KING: All right. So we have a complicated story here to say the least.

LARGEY: Oh, yeah.

KING: You've been covering this company based in Texas. They're at the center of this. They're called Defense Distributed. What do they do, and how did they end up in the middle of this big fight?

LARGEY: Yeah. So, originally, they were created as a way to distribute these 3D-printed gun files. What they actually do right now is they make these milling machines - they're about the size of a microwave - that people can buy. They're about $2,000. And they can mill gun parts with them, but they can't download the plans for those online.

KING: It's two different ways of making guns. One of them is, you know, you make the gun in your garage using tools, and one of them is you make the gun using a 3D printer, which, you know, many people don't own. All right. So here is the issue that I think is drawing a lot of concern. This company did put these blueprints online in 2013. And then the federal government took notice and said take them down. But this means the blueprints are already available online. So does what the judge said yesterday - you can't do this - actually mean anything?

LARGEY: Yeah. The blueprints for Cody Wilson, the founder of Defense Distributed, the original gun that he made, which was a single-shot pistol that he called the Liberator - and yeah, it was all plastic. It had a few sort of simple metal components that you could buy at a hardware store basically. And so those plans have been out there for years, actually. He put them online. The State Department told him to take them down, but they have always sort of been freely available on file-sharing sites. The files have been being passed around for years. But they had only released that one - the plans for that one gun. So what they did on Friday was they released plans for several other guns, including an AR-15.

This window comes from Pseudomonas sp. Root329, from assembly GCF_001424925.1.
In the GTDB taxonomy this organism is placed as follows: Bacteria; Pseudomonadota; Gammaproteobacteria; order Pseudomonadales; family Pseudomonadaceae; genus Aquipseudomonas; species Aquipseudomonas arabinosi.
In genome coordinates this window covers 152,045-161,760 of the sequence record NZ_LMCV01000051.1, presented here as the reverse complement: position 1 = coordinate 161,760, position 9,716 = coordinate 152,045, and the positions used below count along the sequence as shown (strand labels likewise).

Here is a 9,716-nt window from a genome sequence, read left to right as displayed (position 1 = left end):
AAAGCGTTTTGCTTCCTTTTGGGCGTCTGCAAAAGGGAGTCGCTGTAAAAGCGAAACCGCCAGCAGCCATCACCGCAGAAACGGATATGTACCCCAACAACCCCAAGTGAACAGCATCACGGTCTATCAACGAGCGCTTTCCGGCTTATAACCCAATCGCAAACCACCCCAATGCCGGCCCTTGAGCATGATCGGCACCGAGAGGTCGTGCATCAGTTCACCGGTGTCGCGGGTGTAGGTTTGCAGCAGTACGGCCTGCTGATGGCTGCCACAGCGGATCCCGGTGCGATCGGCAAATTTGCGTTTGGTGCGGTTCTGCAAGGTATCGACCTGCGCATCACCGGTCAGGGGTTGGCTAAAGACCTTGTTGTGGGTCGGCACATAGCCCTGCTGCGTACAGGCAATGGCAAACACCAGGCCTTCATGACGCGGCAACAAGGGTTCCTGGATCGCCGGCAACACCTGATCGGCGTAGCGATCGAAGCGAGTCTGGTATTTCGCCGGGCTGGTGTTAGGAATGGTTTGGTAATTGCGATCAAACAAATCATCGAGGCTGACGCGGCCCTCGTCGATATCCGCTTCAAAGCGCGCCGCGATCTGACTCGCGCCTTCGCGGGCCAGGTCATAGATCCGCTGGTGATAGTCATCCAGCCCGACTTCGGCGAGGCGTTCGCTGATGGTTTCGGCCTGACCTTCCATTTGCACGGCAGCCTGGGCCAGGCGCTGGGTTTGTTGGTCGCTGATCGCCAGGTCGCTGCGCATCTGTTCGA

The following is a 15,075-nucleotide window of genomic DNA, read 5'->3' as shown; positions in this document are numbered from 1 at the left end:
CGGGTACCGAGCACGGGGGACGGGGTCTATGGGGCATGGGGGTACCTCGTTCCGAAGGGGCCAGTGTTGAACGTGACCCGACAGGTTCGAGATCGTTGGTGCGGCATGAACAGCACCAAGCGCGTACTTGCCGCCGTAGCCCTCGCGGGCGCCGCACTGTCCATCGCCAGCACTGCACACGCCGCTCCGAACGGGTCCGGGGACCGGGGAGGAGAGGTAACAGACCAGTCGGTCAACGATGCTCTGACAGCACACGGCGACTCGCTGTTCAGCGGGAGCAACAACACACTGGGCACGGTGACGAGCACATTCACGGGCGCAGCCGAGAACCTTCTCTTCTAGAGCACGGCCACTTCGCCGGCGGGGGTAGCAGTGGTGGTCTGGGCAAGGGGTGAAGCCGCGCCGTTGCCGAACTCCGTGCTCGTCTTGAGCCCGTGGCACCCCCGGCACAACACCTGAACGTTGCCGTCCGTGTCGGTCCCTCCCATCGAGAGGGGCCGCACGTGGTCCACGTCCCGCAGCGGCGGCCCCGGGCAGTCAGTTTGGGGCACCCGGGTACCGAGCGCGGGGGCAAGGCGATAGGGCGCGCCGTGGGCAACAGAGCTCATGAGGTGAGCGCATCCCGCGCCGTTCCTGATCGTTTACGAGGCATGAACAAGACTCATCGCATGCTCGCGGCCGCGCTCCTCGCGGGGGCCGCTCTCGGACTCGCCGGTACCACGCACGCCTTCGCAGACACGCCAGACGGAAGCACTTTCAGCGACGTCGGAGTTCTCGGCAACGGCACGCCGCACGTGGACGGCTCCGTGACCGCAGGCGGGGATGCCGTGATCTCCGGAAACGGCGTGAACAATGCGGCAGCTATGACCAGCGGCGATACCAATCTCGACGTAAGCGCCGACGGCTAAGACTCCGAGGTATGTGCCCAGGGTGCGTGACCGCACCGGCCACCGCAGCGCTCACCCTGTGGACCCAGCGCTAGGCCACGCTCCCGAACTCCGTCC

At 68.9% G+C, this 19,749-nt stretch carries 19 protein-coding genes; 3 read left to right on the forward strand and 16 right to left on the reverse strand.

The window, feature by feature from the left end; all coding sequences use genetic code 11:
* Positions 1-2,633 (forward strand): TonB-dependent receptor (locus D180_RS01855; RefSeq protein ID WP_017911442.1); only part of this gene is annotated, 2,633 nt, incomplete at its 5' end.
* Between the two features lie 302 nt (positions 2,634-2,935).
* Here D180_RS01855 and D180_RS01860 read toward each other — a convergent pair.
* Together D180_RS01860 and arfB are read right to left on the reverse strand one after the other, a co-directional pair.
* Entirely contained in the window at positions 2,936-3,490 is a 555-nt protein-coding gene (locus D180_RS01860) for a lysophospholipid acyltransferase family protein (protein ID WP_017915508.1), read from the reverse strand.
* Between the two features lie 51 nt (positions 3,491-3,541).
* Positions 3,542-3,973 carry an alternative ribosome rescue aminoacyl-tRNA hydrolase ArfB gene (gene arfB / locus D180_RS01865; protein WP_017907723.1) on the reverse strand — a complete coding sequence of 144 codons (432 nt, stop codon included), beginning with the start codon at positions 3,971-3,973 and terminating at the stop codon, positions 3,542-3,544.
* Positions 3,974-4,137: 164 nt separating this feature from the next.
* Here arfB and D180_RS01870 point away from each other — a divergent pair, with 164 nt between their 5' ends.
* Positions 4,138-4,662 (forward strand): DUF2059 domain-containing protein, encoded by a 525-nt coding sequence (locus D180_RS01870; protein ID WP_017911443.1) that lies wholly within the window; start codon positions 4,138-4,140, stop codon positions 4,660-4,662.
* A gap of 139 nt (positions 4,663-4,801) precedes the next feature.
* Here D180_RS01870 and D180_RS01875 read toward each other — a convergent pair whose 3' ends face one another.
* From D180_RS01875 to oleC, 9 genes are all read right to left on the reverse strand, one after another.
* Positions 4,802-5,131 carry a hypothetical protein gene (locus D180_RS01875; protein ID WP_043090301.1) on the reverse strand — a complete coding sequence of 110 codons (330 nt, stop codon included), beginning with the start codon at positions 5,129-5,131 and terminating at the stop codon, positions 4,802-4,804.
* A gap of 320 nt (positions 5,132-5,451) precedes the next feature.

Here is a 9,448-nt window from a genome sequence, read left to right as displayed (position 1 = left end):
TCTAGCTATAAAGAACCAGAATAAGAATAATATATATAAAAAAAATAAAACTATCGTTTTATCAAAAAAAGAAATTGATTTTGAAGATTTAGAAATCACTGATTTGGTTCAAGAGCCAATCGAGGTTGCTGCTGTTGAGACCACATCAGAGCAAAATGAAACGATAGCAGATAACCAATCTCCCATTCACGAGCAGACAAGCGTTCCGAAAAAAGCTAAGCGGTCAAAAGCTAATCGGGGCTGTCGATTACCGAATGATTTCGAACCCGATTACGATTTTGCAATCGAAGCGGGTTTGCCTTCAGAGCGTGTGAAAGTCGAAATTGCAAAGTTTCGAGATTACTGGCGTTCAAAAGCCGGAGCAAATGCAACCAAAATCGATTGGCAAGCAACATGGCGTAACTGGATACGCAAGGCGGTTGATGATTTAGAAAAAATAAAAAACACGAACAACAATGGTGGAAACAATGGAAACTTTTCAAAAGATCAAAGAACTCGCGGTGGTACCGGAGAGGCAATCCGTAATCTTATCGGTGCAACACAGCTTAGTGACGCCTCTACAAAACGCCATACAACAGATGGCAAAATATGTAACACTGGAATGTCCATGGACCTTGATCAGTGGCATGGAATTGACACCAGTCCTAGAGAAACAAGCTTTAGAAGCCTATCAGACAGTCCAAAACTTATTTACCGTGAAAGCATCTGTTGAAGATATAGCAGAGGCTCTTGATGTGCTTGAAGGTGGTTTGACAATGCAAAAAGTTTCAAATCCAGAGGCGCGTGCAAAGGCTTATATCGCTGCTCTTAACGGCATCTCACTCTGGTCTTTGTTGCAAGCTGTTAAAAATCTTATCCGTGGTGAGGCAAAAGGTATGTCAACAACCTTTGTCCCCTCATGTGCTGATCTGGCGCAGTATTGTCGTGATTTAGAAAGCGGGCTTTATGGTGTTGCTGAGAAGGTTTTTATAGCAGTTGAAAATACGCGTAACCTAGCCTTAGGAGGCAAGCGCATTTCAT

LARGEY: And so now those plans are still out there. They've been downloaded thousands of times already.

KING: All right, so what happens next, just briefly? This ruling by the judge doesn't settle this, does it?

LARGEY: No. I'm - though I haven't heard this for a fact, I assume that Cody Wilson is going to appeal this ruling. And I really doubt that this is the end of the fight.

KING: KUT's Matt Largey. Matt, thanks so much.

LARGEY: Thank you.